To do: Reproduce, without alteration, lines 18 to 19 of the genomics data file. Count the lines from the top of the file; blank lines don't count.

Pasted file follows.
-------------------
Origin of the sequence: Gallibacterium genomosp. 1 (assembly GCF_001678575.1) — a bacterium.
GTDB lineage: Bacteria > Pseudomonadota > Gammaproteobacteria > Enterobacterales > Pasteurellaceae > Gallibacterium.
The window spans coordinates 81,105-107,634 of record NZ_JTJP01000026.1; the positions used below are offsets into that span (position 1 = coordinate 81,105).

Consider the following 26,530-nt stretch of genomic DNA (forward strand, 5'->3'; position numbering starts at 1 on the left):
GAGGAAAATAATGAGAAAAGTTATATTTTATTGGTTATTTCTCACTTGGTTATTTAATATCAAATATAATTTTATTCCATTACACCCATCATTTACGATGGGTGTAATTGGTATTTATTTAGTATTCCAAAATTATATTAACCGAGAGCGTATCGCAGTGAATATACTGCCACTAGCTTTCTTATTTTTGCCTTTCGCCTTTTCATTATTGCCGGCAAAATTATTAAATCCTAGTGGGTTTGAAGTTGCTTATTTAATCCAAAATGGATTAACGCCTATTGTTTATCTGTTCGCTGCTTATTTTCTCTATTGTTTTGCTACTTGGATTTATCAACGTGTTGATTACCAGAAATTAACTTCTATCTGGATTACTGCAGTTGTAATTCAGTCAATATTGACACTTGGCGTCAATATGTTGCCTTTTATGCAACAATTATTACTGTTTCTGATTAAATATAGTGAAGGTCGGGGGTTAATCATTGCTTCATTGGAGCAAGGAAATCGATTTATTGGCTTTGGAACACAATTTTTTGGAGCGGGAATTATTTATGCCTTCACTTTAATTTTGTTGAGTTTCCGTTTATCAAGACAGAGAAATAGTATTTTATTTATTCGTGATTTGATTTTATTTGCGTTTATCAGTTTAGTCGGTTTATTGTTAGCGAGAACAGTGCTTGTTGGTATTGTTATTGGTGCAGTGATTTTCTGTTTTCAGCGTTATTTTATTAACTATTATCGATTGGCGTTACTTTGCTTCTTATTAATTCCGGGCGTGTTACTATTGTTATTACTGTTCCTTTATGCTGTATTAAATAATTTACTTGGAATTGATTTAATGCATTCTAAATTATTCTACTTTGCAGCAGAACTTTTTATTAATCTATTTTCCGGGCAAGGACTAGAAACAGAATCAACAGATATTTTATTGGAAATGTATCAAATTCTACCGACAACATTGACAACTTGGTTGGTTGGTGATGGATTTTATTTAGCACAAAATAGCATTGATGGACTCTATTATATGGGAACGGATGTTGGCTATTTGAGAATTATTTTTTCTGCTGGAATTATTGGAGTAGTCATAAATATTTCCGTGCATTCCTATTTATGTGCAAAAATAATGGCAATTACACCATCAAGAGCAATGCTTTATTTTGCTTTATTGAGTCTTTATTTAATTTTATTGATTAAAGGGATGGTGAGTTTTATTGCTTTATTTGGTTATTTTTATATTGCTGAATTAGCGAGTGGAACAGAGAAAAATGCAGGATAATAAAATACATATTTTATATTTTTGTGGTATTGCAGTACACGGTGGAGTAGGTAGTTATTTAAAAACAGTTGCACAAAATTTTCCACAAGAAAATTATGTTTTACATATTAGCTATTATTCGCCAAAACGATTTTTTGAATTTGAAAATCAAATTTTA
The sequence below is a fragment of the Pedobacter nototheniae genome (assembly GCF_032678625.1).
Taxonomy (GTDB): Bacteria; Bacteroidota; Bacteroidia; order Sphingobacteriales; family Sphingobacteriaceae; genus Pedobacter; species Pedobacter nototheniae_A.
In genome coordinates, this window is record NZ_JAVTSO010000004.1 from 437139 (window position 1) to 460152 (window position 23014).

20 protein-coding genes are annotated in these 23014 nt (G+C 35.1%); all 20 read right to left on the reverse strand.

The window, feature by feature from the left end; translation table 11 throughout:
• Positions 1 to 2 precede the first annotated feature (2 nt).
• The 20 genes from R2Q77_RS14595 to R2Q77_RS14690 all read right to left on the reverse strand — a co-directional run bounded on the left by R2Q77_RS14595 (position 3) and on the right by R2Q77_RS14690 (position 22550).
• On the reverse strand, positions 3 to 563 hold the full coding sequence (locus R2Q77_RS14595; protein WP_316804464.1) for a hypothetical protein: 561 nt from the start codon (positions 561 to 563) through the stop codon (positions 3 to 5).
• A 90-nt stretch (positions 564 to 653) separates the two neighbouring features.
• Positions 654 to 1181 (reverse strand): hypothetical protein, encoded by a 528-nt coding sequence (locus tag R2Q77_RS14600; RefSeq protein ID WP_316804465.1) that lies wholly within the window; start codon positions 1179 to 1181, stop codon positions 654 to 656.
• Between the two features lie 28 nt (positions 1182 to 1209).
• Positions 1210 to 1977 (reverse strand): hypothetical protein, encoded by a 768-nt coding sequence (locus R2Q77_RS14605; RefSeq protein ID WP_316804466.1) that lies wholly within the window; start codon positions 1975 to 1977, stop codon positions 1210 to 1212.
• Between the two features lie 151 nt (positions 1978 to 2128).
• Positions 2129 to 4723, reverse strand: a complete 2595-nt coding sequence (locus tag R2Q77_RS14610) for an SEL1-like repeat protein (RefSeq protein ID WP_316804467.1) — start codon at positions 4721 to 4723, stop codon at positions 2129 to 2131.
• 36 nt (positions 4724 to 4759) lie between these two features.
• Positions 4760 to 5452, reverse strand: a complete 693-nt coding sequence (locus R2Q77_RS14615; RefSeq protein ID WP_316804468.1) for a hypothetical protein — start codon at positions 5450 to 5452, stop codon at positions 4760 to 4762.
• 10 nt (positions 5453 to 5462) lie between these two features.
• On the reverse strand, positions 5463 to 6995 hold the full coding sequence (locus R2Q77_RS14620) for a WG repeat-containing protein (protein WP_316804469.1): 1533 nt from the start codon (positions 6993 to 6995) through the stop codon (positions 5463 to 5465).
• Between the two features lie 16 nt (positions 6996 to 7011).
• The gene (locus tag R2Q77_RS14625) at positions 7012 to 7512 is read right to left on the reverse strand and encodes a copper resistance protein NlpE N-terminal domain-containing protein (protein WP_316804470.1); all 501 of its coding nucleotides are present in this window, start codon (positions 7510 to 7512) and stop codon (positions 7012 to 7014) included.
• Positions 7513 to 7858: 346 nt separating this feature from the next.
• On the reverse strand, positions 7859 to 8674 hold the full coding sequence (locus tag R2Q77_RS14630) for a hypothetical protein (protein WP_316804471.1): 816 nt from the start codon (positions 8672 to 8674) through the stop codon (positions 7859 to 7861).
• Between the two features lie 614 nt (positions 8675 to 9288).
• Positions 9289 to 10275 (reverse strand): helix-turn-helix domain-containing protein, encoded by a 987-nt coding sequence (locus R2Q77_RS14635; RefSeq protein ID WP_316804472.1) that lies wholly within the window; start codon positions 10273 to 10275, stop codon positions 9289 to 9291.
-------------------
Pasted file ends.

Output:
• Between the two features lie 151 nt (positions 1978 to 2128).
• Positions 2129 to 4723, reverse strand: a complete 2595-nt coding sequence (locus tag R2Q77_RS14610) for an SEL1-like repeat protein (RefSeq protein ID WP_316804467.1) — start codon at positions 4721 to 4723, stop codon at positions 2129 to 2131.